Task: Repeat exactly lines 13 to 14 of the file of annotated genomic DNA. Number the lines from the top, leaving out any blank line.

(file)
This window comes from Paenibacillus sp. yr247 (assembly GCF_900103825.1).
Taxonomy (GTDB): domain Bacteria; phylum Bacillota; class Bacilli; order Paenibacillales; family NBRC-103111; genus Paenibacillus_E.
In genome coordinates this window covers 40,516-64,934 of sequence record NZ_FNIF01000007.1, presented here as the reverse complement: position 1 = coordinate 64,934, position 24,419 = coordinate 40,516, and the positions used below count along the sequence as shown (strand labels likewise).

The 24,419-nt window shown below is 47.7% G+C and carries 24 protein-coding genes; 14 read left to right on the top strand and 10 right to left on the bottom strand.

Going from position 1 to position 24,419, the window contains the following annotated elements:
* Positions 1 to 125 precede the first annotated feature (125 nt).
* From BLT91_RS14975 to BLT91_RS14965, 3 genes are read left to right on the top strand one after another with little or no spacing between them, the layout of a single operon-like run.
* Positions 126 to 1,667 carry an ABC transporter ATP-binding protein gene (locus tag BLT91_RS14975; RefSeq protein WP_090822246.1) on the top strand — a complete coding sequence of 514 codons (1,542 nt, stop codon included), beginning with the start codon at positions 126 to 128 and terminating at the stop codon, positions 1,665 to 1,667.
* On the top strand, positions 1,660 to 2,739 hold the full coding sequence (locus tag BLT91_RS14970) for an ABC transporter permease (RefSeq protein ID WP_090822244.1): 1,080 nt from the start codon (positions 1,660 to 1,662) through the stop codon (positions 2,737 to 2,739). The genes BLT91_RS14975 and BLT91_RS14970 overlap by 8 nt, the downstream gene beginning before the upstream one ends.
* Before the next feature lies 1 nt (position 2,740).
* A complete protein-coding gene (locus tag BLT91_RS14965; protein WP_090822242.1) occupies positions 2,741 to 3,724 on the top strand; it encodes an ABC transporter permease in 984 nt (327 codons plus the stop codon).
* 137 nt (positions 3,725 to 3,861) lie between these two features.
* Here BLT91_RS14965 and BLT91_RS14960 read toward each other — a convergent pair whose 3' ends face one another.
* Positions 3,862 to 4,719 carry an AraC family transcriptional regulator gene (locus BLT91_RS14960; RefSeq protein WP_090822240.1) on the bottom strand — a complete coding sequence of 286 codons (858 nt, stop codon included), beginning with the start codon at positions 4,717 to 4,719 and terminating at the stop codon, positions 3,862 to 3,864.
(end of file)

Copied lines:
* Here BLT91_RS14965 and BLT91_RS14960 read toward each other — a convergent pair whose 3' ends face one another.
* Positions 3,862 to 4,719 carry an AraC family transcriptional regulator gene (locus BLT91_RS14960; RefSeq protein WP_090822240.1) on the bottom strand — a complete coding sequence of 286 codons (858 nt, stop codon included), beginning with the start codon at positions 4,717 to 4,719 and terminating at the stop codon, positions 3,862 to 3,864.